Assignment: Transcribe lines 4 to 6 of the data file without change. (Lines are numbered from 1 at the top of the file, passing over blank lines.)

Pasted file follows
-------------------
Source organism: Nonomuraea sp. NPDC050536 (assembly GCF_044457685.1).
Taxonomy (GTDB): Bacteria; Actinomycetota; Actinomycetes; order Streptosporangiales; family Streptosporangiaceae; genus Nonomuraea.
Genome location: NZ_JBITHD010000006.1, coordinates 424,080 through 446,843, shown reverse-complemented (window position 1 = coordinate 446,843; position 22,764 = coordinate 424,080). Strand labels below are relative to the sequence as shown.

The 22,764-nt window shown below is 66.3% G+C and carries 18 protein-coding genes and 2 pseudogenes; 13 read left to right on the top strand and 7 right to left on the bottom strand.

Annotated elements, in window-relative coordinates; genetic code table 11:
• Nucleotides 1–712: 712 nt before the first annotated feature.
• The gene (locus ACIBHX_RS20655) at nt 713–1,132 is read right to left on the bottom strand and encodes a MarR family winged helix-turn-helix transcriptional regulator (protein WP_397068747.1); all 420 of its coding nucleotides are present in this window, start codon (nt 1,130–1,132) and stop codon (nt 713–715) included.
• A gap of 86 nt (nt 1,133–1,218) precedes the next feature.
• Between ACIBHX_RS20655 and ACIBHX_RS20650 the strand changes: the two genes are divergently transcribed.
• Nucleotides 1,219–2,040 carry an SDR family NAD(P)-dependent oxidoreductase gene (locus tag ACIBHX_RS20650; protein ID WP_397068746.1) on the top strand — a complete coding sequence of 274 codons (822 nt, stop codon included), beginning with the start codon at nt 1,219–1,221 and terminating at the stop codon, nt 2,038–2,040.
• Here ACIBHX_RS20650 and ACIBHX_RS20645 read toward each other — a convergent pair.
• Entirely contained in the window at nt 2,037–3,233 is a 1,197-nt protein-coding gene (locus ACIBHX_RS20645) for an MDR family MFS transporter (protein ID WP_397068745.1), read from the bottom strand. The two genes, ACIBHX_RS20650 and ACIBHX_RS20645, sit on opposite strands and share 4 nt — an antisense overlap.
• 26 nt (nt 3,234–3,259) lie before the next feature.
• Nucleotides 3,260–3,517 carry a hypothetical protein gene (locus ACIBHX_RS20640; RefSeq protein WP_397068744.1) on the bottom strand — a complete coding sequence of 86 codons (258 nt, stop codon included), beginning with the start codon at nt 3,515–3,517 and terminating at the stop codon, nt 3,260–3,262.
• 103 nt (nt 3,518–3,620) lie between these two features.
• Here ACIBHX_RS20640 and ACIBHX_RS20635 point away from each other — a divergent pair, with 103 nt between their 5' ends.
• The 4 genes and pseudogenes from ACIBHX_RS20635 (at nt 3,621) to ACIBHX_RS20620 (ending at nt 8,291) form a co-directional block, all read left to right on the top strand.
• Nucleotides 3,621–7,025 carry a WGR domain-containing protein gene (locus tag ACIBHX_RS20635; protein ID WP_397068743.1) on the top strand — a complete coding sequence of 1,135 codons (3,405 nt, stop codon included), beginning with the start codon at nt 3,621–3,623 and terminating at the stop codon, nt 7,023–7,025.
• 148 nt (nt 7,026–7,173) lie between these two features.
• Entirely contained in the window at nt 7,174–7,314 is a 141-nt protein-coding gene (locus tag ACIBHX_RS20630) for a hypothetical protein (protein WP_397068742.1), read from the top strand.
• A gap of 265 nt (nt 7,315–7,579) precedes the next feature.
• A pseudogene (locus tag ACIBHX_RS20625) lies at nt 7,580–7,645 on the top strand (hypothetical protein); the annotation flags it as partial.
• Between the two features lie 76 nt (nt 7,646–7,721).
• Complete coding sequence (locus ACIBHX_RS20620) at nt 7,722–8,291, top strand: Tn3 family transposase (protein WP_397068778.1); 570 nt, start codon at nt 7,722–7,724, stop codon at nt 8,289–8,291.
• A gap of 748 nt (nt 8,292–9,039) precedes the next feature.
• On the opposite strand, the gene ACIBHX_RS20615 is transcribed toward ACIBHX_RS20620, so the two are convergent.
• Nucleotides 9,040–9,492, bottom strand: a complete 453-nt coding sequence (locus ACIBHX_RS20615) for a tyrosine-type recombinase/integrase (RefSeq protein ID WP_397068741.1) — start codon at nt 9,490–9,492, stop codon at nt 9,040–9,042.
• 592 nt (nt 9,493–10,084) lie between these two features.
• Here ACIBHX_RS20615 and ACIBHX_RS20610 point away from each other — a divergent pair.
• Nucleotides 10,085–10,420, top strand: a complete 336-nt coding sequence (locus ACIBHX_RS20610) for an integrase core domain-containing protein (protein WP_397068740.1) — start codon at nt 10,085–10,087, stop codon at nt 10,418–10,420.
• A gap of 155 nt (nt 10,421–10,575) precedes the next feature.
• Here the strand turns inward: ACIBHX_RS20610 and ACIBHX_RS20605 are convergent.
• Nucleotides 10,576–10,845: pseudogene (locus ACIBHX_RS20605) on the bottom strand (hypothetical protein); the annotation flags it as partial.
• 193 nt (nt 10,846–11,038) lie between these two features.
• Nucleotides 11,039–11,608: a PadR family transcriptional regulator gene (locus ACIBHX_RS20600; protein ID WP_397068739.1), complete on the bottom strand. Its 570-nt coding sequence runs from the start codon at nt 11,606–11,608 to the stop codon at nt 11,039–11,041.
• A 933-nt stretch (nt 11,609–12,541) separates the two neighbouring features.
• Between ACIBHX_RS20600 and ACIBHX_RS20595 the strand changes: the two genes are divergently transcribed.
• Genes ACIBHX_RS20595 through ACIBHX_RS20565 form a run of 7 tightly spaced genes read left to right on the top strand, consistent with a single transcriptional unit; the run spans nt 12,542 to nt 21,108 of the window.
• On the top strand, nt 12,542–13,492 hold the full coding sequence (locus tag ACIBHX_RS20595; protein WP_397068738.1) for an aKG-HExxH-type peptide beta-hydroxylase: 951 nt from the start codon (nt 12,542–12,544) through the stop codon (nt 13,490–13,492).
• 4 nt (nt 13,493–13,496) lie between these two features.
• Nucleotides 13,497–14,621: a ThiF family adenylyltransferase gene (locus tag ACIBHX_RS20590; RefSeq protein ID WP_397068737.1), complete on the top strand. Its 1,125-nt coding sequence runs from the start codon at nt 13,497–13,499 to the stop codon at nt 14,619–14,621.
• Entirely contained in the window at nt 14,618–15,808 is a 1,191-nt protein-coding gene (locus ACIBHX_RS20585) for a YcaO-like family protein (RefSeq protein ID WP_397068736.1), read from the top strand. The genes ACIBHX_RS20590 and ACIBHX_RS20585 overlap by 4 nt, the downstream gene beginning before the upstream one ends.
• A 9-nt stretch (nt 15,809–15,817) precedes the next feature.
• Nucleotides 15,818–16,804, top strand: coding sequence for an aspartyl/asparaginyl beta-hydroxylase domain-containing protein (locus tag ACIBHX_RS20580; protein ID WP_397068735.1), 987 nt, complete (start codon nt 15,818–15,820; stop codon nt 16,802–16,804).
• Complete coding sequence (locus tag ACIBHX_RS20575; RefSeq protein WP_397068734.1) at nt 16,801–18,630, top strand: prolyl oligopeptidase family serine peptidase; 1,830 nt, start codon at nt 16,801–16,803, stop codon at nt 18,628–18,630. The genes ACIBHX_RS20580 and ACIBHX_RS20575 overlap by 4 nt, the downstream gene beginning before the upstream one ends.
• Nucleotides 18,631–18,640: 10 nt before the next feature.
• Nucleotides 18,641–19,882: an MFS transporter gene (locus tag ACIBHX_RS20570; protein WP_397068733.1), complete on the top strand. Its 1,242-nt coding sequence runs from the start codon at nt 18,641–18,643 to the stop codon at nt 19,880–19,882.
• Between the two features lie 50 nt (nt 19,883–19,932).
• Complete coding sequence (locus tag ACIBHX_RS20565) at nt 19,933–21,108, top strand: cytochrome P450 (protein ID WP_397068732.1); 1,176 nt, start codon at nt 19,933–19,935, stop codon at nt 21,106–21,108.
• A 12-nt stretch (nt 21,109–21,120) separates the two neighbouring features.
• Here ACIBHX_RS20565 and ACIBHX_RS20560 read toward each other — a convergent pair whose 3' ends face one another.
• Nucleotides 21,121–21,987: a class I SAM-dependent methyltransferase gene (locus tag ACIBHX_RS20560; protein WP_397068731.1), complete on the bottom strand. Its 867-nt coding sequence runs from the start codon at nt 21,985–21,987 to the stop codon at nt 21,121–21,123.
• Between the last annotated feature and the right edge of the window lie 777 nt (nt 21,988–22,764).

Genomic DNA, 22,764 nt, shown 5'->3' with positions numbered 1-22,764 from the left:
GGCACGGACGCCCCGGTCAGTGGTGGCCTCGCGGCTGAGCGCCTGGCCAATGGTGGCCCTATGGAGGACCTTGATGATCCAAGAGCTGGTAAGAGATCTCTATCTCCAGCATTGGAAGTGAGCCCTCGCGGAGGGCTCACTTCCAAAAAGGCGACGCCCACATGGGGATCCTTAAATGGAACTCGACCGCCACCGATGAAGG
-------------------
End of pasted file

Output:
The 22,764-nt window shown below is 66.3% G+C and carries 18 protein-coding genes and 2 pseudogenes; 13 read left to right on the top strand and 7 right to left on the bottom strand.

Annotated elements, in window-relative coordinates; genetic code table 11:
• Nucleotides 1–712: 712 nt before the first annotated feature.